Throughout centuries of European mythology, crossroads were viewed as gathering places for evil demons and witches.
As a general literary symbol, crossroads often represent challenge and transition. To be "at a crossroads" is to be at a difficult point where you need to make a decision.
Because they mark a transition, crossroads in many cultures have been convenient places for communication between this world and other worlds. In the Christian tradition, this kind of communication meant something dangerous: ghosts, witches and demons might stop you at a crossroads. But in some African and South American traditions, crossroads were sites for a more positive kind of communication: a person could go to the crossroads to commune with the spirits or deities, or connect with the afterlife. In the Haitian Voodoo tradition (a melding of indigenous African traditions with the Catholic beliefs forced on them by French slave owners), crossroads have their own deity, Papa Legba. In every case, the crossroads are a place where the veil between this world and the next is especially thin.
"Cross Road Blues" is frequently represented as Johnson's own record of meeting Satan at a crossroad, but the only figure Johnson seems to meet at that imagined Mississippi intersection is God.
As the story goes, Johnson goes to a crossroads at midnight. There he meet a large man, the devil, who taps on his shoulder. Without turning around, Johnson hands over his guitar and waits in a dark silence. The devil tunes Robert's guitar for him in exchange for a small token—his soul. From then on Johnson can play the blues like no one else, but he is pursued by hellhounds and haunted with nightmares. His tragic young death is the devil's way of showing who's boss without breaking the agreement.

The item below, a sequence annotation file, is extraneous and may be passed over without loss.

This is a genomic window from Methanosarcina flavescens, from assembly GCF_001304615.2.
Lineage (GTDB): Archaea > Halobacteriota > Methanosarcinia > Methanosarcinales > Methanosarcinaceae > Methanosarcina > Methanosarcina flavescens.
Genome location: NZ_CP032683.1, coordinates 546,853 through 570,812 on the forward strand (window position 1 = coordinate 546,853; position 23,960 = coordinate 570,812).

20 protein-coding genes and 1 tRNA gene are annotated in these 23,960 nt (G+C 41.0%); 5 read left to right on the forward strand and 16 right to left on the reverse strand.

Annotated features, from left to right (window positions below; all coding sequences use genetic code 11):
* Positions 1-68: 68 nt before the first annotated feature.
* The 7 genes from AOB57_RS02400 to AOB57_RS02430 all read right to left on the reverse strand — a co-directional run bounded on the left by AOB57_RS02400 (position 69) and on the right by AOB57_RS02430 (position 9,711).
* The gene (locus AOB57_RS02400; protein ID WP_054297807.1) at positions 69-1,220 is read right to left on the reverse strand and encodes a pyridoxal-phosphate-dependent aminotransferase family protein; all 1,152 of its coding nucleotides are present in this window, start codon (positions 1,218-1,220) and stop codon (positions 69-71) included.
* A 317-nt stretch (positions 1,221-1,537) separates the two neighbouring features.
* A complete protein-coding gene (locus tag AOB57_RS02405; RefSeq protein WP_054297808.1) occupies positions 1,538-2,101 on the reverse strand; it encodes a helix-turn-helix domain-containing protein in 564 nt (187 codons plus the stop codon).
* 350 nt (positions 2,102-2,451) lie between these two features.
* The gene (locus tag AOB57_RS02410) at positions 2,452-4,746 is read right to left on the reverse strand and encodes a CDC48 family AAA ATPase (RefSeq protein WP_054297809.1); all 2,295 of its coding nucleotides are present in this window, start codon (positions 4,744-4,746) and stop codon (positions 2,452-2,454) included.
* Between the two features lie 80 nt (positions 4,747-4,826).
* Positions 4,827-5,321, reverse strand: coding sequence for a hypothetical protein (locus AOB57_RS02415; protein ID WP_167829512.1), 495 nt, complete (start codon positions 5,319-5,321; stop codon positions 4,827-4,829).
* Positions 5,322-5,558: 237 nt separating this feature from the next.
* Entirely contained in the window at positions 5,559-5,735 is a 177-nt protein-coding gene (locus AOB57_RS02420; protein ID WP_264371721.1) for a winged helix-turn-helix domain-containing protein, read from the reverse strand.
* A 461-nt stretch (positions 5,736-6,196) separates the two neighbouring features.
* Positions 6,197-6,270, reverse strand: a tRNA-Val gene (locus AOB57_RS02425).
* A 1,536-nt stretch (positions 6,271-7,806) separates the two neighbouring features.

But in this key line in the song that is so central to the story, Johnson doesn't seem to be talking to the devil. Completely contradicting the whole story, Johnson is talking to God, asking for mercy and advice about a way to go forward—presumably from a difficult time in his life. It lends itself to a different interpretation than the wisdom of folklore suggests.
Willie Brown was a blues guitarist who mentored Johnson—before Johnson went to the crossroads, that is. Who needs a mentor if you have a satanic pact?
Around 1930, when Willie Brown and great guitarist Son House were in Robinsonville, Mississippi, trying to make a name for themselves, a very young Johnson used to hang around playing their guitars in between sets and irritating audiences with his mediocrity. In 1965, House called Johnson a "little boy" who hung around the bluesmen trying to get a piece of the action. At least according to House, the teenage Johnson was a nuisance at best. It apparently wasn't until he disappeared off the scene for a while that the "little boy" Robert Johnson became an unbelievably capable guitar player, able to imitate almost anything he heard on the radio and perform musical styles ranging from swing to Irish folk. This mysterious and quick transition observed by those around him later added to the apparent legitimacy of the devil legend. Without satanic support (so the logic goes), how could Johnson have gone from nuisance to genius seemingly overnight?